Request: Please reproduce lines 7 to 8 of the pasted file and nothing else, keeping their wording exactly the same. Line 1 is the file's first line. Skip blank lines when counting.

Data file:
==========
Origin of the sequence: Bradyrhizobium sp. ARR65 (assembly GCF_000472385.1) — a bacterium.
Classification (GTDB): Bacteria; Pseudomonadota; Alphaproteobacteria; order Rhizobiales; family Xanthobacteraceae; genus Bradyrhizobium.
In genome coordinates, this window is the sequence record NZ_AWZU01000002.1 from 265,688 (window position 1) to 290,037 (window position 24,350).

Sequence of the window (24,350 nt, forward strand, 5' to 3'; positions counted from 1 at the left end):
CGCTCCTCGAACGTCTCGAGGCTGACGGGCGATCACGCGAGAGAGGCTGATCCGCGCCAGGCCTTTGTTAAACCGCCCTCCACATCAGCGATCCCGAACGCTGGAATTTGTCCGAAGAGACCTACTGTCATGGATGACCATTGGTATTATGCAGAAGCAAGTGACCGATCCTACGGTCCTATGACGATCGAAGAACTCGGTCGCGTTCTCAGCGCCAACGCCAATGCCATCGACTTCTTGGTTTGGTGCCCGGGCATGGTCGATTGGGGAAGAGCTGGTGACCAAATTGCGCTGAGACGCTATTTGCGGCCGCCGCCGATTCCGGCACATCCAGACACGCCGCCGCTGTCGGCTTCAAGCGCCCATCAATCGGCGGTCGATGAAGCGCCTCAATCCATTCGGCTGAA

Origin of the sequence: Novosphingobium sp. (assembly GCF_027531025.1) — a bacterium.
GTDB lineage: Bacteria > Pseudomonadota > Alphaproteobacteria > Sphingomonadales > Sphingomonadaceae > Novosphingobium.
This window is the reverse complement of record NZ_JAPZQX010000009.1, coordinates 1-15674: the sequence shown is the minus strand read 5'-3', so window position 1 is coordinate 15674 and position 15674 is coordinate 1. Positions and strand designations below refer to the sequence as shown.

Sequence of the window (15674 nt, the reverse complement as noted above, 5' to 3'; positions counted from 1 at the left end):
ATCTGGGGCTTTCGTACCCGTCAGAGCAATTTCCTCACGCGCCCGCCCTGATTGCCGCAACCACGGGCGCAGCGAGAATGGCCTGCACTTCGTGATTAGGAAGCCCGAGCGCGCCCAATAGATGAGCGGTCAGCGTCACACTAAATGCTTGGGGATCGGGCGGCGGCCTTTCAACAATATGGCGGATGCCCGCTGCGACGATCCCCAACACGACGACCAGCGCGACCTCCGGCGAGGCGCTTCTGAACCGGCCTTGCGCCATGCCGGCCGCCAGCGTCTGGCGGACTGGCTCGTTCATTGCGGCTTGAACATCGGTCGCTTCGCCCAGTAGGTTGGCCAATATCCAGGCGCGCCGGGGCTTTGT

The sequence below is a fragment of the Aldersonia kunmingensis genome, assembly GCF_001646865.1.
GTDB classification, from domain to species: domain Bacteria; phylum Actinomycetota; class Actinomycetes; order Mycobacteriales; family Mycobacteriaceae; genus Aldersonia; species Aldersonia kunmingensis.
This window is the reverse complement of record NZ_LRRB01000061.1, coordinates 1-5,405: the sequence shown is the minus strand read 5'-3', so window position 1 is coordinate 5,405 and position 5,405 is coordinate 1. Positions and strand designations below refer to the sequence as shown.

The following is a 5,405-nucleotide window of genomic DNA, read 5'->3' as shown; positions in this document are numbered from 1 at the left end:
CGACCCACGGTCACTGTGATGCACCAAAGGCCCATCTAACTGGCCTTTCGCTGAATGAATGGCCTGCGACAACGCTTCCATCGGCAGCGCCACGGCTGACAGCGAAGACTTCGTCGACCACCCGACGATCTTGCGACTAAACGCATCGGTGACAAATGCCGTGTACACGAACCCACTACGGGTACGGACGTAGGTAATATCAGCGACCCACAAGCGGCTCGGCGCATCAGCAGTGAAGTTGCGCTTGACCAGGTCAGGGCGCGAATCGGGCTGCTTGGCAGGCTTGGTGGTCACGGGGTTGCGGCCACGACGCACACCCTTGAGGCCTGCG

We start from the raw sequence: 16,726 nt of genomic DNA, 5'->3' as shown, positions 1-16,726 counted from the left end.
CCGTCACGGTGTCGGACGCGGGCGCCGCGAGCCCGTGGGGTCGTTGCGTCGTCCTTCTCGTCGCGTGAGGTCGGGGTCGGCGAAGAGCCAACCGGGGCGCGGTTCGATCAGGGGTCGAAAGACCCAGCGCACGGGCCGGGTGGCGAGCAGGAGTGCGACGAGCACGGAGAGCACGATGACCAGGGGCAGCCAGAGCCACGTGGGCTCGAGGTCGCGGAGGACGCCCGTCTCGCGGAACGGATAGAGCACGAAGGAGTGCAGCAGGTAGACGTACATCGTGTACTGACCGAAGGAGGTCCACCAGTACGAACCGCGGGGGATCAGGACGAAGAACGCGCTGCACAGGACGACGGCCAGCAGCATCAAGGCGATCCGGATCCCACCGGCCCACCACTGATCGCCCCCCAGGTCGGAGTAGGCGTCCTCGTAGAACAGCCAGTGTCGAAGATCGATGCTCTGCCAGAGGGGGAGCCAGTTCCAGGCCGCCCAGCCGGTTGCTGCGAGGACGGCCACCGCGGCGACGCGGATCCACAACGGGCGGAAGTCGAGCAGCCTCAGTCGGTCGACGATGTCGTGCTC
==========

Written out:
GTDB lineage: Bacteria > Pseudomonadota > Alphaproteobacteria > Sphingomonadales > Sphingomonadaceae > Novosphingobium.
This window is the reverse complement of record NZ_JAPZQX010000009.1, coordinates 1-15674: the sequence shown is the minus strand read 5'-3', so window position 1 is coordinate 15674 and position 15674 is coordinate 1. Positions and strand designations below refer to the sequence as shown.